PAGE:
Frost ID guide for cereals
A new guide has been published to assist cereal growers to identify frost damage and consider crop management decisions.
The guide will assist growers to make a timely, correct assessment of their crop so they can consider a range of management strategies to optimise their business margins.
It will enable growers to determine if their cereal plants have been damaged and to what extent or whether it could be something else that has produced similar symptoms.
The ‘Frost Identification Guide for Cereals’ was produced by the Department of Primary Industries and Regional Development (DPIRD), with co-investment from the Grains Research and Development Corporation.
As frost can sometimes be difficult to diagnose, the free guide features several high resolution photographs and clear explanations to help growers quickly and easily diagnose frost damage in wheat, barley and oats.
The guide also includes details on when to inspect crops, how to identify frost damage at the different stages of plant development, an overview of biotic and abiotic stresses that may have caused damage symptoms and a list of weblinks to more information.
The key points for frost assessment include:
- inspect crops when they are between ear-emergence and grain-filling and when temperatures fall below 2°C at your nearest weather station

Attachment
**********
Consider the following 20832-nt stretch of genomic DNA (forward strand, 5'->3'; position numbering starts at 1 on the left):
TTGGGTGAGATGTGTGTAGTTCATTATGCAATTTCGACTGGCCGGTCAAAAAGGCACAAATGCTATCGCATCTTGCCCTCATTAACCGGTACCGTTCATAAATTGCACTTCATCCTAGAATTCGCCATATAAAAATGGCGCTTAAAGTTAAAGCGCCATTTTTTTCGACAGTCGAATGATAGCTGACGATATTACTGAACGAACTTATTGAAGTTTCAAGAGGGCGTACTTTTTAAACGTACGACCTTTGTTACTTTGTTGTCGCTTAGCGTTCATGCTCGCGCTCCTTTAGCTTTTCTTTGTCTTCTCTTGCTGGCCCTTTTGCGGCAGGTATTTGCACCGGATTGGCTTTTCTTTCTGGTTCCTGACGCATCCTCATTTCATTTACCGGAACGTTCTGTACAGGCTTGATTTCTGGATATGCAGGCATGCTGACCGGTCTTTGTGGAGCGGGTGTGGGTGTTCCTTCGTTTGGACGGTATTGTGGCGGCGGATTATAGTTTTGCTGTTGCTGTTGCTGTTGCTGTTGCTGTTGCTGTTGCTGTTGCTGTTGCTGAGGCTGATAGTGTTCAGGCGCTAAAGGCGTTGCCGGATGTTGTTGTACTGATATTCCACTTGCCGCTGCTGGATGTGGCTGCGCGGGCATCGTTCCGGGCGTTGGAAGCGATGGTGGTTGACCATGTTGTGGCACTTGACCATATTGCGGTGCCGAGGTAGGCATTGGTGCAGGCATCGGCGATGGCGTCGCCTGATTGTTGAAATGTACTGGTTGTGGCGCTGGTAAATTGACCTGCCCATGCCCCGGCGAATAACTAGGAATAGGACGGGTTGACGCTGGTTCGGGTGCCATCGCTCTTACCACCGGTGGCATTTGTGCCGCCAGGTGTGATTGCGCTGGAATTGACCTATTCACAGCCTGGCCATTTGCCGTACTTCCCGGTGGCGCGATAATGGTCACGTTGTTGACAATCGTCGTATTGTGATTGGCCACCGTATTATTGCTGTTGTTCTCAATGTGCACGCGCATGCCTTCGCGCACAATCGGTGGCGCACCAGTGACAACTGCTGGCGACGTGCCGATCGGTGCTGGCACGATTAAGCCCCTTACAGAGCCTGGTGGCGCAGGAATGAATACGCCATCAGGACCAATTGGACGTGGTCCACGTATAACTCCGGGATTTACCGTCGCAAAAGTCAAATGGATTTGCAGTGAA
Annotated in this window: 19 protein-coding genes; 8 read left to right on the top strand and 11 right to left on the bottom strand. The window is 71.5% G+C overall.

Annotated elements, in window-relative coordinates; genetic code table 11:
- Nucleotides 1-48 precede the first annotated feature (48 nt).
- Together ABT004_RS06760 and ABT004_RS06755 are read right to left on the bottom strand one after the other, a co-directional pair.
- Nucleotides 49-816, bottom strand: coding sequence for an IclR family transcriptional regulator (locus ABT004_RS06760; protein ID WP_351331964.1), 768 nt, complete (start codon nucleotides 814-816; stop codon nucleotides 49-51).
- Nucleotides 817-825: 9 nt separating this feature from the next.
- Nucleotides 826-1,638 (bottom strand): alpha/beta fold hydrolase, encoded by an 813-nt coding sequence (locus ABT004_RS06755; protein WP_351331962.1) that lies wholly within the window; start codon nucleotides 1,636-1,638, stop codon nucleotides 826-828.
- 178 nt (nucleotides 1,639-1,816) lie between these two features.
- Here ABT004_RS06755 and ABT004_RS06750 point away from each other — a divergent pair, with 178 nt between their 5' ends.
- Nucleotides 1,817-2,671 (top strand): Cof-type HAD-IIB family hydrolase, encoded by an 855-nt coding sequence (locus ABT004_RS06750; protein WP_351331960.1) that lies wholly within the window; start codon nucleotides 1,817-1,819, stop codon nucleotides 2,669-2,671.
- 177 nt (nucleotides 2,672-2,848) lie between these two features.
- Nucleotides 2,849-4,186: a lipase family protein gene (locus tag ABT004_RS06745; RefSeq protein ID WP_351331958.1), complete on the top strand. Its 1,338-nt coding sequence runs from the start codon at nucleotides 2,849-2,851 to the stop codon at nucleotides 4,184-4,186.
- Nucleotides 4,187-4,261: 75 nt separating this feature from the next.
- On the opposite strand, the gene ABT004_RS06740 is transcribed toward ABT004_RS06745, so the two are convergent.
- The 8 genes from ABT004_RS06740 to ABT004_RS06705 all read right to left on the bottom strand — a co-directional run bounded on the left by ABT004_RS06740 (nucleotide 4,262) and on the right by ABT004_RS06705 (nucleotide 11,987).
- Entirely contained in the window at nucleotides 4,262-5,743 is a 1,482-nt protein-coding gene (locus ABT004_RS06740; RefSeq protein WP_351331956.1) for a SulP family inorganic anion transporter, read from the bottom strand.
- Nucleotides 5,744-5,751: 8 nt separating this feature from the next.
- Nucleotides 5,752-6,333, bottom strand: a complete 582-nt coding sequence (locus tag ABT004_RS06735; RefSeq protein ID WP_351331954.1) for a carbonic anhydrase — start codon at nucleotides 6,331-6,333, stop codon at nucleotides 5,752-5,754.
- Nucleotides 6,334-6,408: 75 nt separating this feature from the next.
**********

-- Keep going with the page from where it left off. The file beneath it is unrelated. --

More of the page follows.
- examine the crop in the lower parts of the landscape, particularly light textured soils first, and if damaged proceed to higher ground
- walk through the crop and examine a whole plant every 10-20 paces
- inspect for damage - if the head has not emerged from the boot, check that stem and developing head has not been damaged. If the head has emerged, open the florets to check that the grain is developing.
- tag a few heads with plastic tape and note the stage of grain fill. Return a week later to determine if grain filling is continuing. If the damage is very severe (eight or more heads killed out of 10) and a market for hay can be found, consider cutting the crop for hay. Do this as soon as possible after the frost so that the risk of microbial infection and loss of hay quality is small.
- if damage is not severe, yield losses may not be as great as first estimated, because of the compensation during grain filling. Monitor grain filling over the next three to four weeks.
Wheat, barley and oat crops are most susceptible to frost damage at flowering, although cereal crops can also be at risk during the early booting and grain filling stages.
Leaves, stem, anthers, ovaries and grain can all be affected by frost.
A plant may suffer stem, flowering and grain frost, especially if a series of frost events occur throughout development.
Featured in the guide are instructions on how to upload crop photographs to the free MyPestGuide Reporter app for frost diagnosis and advice from the department.
The guide will be available at the department’s Dale Frost and Canola field day, near Beverley, on Thursday 16 August in addition to your local DPIRD office.
Download the Frost Identification Guide
For more information contact Ben Biddulph, Research Officer, South Perth on +61 (0)8 9368 3431.